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A New Agenda For Football Crowd ManagementUnderstanding Risk in Football

A New Agenda For Football Crowd Management: Understanding Risk in Football [This chapter introduces and analyses six observational case studies derived from our most recent programme of work. The observations took place across the two years leading up to the outbreak of Covid-19 in 2020. The data was gathered during our ENABLE fieldwork and as such was to a large extent gathered using large teams of observers, some of whom were serving police officers, working alongside the authors. The anonymised case studies are used to draw out some of the key findings from this work as they relate to understanding and managing the dynamics of football crowds. Based on the evidence we gathered, we make several inter-related claims about the limitations of understanding ‘risk’ merely in terms of the disposition and fixed categorisation of fans. We point towards several other factors including the geography and topography of fan movement, alcohol legislation, weak intelligence, dialogue, and police accountability, all of which functioned to shape patterns of policing and interaction across the events we observed. We conclude that the evidence suggests it is far more effective to think of risk in situational and interactional terms and that to do so may help address the very heavy, and we assert often unnecessary, costs that both the public and the police are spending year-on-year on the policing of football across England and Wales.] http://www.deepdyve.com/assets/images/DeepDyve-Logo-lg.png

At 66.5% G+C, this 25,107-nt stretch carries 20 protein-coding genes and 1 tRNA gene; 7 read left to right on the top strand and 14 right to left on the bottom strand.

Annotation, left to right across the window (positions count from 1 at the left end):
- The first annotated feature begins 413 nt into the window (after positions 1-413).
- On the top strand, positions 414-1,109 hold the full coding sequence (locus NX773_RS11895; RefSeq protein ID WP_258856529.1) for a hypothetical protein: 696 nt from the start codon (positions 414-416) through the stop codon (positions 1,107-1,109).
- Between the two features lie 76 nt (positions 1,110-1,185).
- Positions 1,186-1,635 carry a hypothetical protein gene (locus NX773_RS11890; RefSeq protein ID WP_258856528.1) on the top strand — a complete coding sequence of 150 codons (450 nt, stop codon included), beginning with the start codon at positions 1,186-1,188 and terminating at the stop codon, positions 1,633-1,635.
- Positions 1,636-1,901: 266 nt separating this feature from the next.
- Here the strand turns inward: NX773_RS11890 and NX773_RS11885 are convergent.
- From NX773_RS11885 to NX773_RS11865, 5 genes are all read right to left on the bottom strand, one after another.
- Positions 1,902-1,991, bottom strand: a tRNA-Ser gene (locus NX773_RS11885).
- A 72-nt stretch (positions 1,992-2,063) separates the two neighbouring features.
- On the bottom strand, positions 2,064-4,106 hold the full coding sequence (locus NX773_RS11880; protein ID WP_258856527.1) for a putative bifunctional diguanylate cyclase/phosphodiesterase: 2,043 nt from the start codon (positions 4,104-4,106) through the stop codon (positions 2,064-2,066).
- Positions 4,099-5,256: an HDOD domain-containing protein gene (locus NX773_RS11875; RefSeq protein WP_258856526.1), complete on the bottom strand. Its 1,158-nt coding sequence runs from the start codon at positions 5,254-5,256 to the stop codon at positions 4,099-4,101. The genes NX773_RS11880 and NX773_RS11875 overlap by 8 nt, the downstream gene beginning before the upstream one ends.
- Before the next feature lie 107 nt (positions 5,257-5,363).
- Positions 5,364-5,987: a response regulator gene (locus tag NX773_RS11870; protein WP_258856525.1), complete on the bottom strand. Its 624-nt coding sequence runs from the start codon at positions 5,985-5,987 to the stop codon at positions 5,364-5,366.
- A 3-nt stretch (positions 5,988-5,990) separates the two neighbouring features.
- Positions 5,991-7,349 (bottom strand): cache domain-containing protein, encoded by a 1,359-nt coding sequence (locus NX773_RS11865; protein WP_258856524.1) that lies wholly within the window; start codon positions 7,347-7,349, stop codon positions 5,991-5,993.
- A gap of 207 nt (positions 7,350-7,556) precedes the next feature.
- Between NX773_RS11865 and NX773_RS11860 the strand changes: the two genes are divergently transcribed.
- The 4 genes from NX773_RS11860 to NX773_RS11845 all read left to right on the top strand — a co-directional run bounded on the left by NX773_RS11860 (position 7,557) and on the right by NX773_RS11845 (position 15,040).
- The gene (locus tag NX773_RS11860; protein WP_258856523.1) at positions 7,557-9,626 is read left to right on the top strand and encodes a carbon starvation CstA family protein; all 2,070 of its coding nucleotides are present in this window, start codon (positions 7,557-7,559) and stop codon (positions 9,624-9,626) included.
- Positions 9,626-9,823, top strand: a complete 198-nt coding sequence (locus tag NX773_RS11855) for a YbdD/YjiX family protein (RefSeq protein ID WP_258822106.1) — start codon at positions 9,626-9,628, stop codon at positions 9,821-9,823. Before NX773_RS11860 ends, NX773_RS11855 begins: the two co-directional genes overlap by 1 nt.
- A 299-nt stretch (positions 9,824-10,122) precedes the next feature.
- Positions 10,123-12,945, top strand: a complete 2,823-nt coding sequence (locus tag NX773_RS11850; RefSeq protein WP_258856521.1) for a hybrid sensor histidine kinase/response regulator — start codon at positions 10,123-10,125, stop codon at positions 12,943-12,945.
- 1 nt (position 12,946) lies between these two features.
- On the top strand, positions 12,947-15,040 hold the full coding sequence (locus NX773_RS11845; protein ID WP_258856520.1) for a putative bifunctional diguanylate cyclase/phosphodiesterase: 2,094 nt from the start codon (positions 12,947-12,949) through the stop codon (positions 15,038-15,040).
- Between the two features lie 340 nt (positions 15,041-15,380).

A New Agenda For Football Crowd ManagementUnderstanding Risk in Football

Springer Journals — Dec 13, 2022

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Publisher
Springer International Publishing
Copyright
© The Editor(s) (if applicable) and The Author(s), under exclusive license to Springer Nature Switzerland AG, part of Springer Nature 2022
ISBN
978-3-031-16297-8
Pages
235 –269
DOI
10.1007/978-3-031-16298-5_8
Publisher site
See Chapter on Publisher Site

Abstract

[This chapter introduces and analyses six observational case studies derived from our most recent programme of work. The observations took place across the two years leading up to the outbreak of Covid-19 in 2020. The data was gathered during our ENABLE fieldwork and as such was to a large extent gathered using large teams of observers, some of whom were serving police officers, working alongside the authors. The anonymised case studies are used to draw out some of the key findings from this work as they relate to understanding and managing the dynamics of football crowds. Based on the evidence we gathered, we make several inter-related claims about the limitations of understanding ‘risk’ merely in terms of the disposition and fixed categorisation of fans. We point towards several other factors including the geography and topography of fan movement, alcohol legislation, weak intelligence, dialogue, and police accountability, all of which functioned to shape patterns of policing and interaction across the events we observed. We conclude that the evidence suggests it is far more effective to think of risk in situational and interactional terms and that to do so may help address the very heavy, and we assert often unnecessary, costs that both the public and the police are spending year-on-year on the policing of football across England and Wales.]

Published: Dec 13, 2022

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